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Prescribing in renal disease
Randall Faull, Senior Consultant Nephrologist, Royal Adelaide Hospital, and Associate
Professor of Medicine, University of Adelaide, and Lisa Lee, Renal Pharmacist, Royal
Adelaide Hospital

Serum creatinine
The appropriate prescribing of many drugs
The serum creatinine concentration has important limitations when used for estimating renal function.
depends on knowledge of the patient's total
1. There is an inverse relationship between serum creatinine renal function, which is proportional to their
and renal function. A doubling of serum creatinine represents body mass. The Cockcroft-Gault method of
a halving of GFR. A person's serum creatinine can rise from calculating creatinine clearance takes into account
60 to 120 micromol/L and so still be in the normal range the patient's weight. The recently introduced
(typically 50 to 120 micromol/L), yet the renal function has estimated glomerular filtration rate, which is
now routinely reported with biochemistry test
2. Renal function declines steadily with age in adults, but this is results, is useful for screening for renal disease,
not reflected in the serum creatinine, which remains steady but is unsuitable for calculating doses as it does
or may only increase slightly with age (in the absence of overt renal disease, where it may rise more obviously). An not take into account the patient's size. Both
80-year-old will have approximately half of the renal function are unreliable at extremes of weight. The list
of a 20-year-old, despite both having the same serum of medications that need dosage adjustment
according to renal function is long, but includes
3. Renal function has an approximately linear relationship commonly prescribed drugs such as antivirals,
with lean body mass. In the presence of the same serum hypoglycaemic drugs (metformin, sulfonylureas,
creatinine, a 120 kg person will have twice the renal function insulin), spironolactone and allopurinol.
of a 60 kg person because they have bigger kidneys.
4. Women have a lower muscle mass than men of equivalent Key words: creatinine clearance, drug therapy, glomerular weight and age. A woman's serum creatinine represents approximately 0.85 of the renal function of a man with the Introduction
These limitations are particularly relevant and must be The clearance of many drugs and their metabolites depends on addressed when attempting to measure renal function for the adequate renal function. Renal clearance is especially important for some drugs where the gap between efficacy and toxicity is Creatinine clearance
narrow. Doses of these drugs need careful adjustment if they are prescribed for patients with impaired renal function. Some The serum creatinine concentration represents a balance drugs also have the potential to cause renal toxicity. This is between its production in the body (from muscle) and its particularly likely to occur in patients who already have some excretion by the kidneys. From this can be derived an degree of renal impairment, although other factors can increase estimation of the creatinine clearance by the kidneys, in millilitres per minute (mL/min) or millilitres per second (mL/sec). This is the notional volume of serum that is cleared Estimating renal function
of creatinine in those times. The creatinine clearance is the An accurate estimation of renal function, or glomerular filtration 'poor man's' equivalent of the formal measurements of GFR, rate (GFR), requires sophisticated techniques that are unsuitable but for most clinical purposes is an adequate measurement of for routine or repeated use. In practice, the serum creatinine concentration is used for day-to-day assessment of renal Direct determination of creatinine clearance requires function. It has limitations, but it remains a robust and practical simultaneous measurement of the concentration of creatinine in parameter for most clinical situations.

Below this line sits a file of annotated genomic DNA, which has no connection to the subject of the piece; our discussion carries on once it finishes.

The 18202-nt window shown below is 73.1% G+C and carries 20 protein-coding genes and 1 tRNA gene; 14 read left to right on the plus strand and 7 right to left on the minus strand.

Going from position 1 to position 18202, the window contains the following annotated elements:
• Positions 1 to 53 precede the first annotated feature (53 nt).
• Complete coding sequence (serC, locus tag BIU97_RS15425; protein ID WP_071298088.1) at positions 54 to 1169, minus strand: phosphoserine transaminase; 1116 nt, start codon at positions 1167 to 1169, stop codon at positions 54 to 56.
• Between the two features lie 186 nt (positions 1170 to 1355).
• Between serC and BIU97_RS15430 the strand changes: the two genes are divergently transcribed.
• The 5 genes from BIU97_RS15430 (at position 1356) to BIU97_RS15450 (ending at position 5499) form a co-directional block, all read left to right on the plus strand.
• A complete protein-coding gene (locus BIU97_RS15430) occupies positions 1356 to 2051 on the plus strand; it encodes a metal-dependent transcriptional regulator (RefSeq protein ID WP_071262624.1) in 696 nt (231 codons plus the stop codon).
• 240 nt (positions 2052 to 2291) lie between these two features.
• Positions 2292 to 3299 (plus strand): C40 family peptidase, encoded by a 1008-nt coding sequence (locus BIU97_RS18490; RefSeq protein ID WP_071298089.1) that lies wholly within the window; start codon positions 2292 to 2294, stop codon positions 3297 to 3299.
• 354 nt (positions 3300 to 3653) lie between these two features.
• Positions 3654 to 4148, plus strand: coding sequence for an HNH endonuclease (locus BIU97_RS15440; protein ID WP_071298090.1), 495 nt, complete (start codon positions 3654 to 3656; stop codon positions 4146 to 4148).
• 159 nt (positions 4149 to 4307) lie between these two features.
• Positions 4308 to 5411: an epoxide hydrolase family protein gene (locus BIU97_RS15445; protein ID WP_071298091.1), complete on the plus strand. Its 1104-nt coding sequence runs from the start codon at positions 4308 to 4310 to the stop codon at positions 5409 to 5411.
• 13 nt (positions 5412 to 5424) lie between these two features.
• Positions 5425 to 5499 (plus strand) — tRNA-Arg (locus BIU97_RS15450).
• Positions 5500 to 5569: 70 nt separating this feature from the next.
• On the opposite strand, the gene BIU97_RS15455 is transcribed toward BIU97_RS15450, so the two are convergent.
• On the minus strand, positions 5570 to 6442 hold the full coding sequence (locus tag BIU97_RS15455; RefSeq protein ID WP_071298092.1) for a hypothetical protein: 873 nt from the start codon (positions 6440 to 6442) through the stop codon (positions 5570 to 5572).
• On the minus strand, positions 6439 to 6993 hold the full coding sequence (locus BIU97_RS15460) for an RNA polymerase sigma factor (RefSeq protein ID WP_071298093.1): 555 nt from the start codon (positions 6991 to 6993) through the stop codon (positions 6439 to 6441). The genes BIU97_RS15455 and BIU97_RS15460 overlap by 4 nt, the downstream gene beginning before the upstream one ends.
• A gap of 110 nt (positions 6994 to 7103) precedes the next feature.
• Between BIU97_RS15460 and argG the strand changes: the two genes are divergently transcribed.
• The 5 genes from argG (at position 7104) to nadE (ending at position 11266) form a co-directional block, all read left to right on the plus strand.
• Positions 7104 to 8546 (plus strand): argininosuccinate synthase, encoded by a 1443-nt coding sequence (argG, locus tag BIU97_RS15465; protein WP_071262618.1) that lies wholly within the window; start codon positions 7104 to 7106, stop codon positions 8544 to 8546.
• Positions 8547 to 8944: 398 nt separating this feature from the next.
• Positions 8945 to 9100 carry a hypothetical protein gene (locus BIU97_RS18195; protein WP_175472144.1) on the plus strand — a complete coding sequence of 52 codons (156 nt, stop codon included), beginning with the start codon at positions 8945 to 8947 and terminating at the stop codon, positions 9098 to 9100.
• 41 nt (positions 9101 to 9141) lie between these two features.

the serum and in a timed urine specimen (usually 24 hours). | VOLUME 30 | NUMBER 1 | FEBRUARY 2007 17
Timed urine collections are labour-intensive and notoriously renal disease such as urinary abnormalities and hypertension. unreliable. As a result many equations for estimating creatinine It has similar limitations as the Cockcroft-Gault equation2, clearance have been derived that only need measurement of including that it is not validated in Aboriginal and Torres Strait serum creatinine. The most widely recognised of these is the Cockcroft-Gault formula, which relies on patient age, weight, gender and serum creatinine. eGFR is not preferred for calculating drug doses
Drug dosing should be based on the patient's actual GFR and
creatinine (140 – age) x lean body weight (kg) (x 0.85 for females) not an adjusted GFR. While recognising that the Cockcroft-Gault equation has limitations, it does at least take into account body size when estimating GFR, whereas the eGFR does not. Using The accuracy of this formula for estimating creatinine clearance the eGFR to calculate dosages would lead to overdosing of is equivalent to that from a timed urine collection, so there is small patients and underdosing of large patients. Overdosing no good reason for using a 24-hour collection. Manufacturers' increases the risk of toxicity of drugs with a narrow therapeutic renal dosing recommendations for medications are based on range, while underdosing reduces efficacy. The MDRD formula Cockcroft-Gault estimates of renal function, so this formula is used to calculate eGFR can be manipulated to adjust for a also recommended when estimating creatinine clearance for the patient's body surface area (if the patient's height and weight purpose of calculating drug doses that vary according to renal are known). A recently published observational analysis suggests wide variation between the formulas.3 However, as Clinicians should be aware of some important limitations of the yet it is unknown whether the MDRD formula is superior to Cockcroft-Gault estimation of renal function. It is: Cockcroft-Gault for calculating drug doses.